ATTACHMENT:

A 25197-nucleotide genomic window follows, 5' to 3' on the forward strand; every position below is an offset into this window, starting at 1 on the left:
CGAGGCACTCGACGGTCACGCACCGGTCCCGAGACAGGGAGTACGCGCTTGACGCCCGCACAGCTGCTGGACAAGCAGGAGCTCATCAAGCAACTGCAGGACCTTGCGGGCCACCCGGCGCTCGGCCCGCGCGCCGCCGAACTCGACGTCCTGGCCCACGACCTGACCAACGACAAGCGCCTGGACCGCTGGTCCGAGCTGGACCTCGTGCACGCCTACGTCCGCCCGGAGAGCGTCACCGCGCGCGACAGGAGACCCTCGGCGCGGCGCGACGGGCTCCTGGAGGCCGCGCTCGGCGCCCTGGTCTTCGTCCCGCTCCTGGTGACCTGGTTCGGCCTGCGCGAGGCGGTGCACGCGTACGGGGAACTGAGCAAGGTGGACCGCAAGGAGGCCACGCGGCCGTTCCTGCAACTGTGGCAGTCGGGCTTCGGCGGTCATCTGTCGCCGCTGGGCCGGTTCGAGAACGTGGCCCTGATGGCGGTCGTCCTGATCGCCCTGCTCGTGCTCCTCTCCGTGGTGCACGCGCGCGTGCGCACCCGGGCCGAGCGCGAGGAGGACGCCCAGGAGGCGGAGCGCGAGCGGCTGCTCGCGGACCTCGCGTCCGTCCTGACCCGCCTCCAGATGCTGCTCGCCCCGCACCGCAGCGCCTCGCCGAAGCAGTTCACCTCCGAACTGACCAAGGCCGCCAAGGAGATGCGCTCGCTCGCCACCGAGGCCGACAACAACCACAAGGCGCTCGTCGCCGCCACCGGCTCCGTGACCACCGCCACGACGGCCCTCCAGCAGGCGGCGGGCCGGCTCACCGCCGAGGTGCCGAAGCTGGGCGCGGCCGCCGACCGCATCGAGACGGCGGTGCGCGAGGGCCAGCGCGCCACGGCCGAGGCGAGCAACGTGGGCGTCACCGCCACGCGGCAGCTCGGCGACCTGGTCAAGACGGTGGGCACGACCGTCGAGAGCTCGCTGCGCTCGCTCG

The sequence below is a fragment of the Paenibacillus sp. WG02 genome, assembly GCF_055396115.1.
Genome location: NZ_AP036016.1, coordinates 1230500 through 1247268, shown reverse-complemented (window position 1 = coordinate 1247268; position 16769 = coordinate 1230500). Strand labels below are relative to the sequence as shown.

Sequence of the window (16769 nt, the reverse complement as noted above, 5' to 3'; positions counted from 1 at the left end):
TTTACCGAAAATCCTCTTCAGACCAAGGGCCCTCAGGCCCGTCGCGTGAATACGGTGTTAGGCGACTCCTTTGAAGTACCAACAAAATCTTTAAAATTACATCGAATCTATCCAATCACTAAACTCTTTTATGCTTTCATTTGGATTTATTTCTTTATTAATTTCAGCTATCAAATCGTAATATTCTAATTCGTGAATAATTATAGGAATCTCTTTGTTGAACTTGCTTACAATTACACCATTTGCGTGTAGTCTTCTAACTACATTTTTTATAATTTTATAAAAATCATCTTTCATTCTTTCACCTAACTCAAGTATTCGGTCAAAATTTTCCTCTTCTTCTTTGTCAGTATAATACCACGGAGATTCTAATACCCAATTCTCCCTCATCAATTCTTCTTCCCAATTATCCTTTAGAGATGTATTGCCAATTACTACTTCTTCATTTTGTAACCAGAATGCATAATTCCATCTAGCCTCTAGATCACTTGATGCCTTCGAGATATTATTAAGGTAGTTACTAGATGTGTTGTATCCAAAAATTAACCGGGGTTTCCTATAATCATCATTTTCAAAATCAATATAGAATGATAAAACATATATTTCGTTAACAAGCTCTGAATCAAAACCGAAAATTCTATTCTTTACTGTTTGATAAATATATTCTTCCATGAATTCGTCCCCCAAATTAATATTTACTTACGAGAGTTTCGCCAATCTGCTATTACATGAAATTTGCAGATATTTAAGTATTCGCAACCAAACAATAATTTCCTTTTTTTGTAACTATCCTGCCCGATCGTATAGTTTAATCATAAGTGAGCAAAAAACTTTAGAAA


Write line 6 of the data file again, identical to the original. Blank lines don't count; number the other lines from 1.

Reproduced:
TTTACCGAAAATCCTCTTCAGACCAAGGGCCCTCAGGCCCGTCGCGTGAATACGGTGTTAGGCGACTCCTTTGAAGTACCAACAAAATCTTTAAAATTACATCGAATCTATCCAATCACTAAACTCTTTTATGCTTTCATTTGGATTTATTTCTTTATTAATTTCAGCTATCAAATCGTAATATTCTAATTCGTGAATAATTATAGGAATCTCTTTGTTGAACTTGCTTACAATTACACCATTTGCGTGTAGTCTTCTAACTACATTTTTTATAATTTTATAAAAATCATCTTTCATTCTTTCACCTAACTCAAGTATTCGGTCAAAATTTTCCTCTTCTTCTTTGTCAGTATAATACCACGGAGATTCTAATACCCAATTCTCCCTCATCAATTCTTCTTCCCAATTATCCTTTAGAGATGTATTGCCAATTACTACTTCTTCATTTTGTAACCAGAATGCATAATTCCATCTAGCCTCTAGATCACTTGATGCCTTCGAGATATTATTAAGGTAGTTACTAGATGTGTTGTATCCAAAAATTAACCGGGGTTTCCTATAATCATCATTTTCAAAATCAATATAGAATGATAAAACATATATTTCGTTAACAAGCTCTGAATCAAAACCGAAAATTCTATTCTTTACTGTTTGATAAATATATTCTTCCATGAATTCGTCCCCCAAATTAATATTTACTTACGAGAGTTTCGCCAATCTGCTATTACATGAAATTTGCAGATATTTAAGTATTCGCAACCAAACAATAATTTCCTTTTTTTGTAACTATCCTGCCCGATCGTATAGTTTAATCATAAGTGAGCAAAAAACTTTAGAAA